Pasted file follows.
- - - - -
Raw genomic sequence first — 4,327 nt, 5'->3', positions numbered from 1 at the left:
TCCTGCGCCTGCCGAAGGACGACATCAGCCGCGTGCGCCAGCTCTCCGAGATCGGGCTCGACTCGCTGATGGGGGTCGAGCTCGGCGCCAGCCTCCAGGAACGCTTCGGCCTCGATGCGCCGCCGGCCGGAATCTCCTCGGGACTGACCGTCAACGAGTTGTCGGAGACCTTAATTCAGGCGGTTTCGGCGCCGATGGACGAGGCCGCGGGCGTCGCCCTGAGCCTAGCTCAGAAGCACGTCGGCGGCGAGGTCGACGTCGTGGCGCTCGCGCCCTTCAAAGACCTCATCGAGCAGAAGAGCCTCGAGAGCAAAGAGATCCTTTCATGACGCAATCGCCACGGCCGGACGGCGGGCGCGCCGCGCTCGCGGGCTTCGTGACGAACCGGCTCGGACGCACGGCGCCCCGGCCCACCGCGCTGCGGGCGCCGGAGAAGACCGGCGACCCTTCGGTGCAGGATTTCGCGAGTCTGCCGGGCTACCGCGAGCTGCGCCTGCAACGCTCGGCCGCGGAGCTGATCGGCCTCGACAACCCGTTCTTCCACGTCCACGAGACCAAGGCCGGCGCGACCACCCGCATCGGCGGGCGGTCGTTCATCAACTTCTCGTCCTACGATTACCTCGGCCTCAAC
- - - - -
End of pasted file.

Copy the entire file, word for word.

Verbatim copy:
Raw genomic sequence first — 4,327 nt, 5'->3', positions numbered from 1 at the left:
TCCTGCGCCTGCCGAAGGACGACATCAGCCGCGTGCGCCAGCTCTCCGAGATCGGGCTCGACTCGCTGATGGGGGTCGAGCTCGGCGCCAGCCTCCAGGAACGCTTCGGCCTCGATGCGCCGCCGGCCGGAATCTCCTCGGGACTGACCGTCAACGAGTTGTCGGAGACCTTAATTCAGGCGGTTTCGGCGCCGATGGACGAGGCCGCGGGCGTCGCCCTGAGCCTAGCTCAGAAGCACGTCGGCGGCGAGGTCGACGTCGTGGCGCTCGCGCCCTTCAAAGACCTCATCGAGCAGAAGAGCCTCGAGAGCAAAGAGATCCTTTCATGACGCAATCGCCACGGCCGGACGGCGGGCGCGCCGCGCTCGCGGGCTTCGTGACGAACCGGCTCGGACGCACGGCGCCCCGGCCCACCGCGCTGCGGGCGCCGGAGAAGACCGGCGACCCTTCGGTGCAGGATTTCGCGAGTCTGCCGGGCTACCGCGAGCTGCGCCTGCAACGCTCGGCCGCGGAGCTGATCGGCCTCGACAACCCGTTCTTCCACGTCCACGAGACCAAGGCCGGCGCGACCACCCGCATCGGCGGGCGGTCGTTCATCAACTTCTCGTCCTACGATTACCTCGGCCTCAAC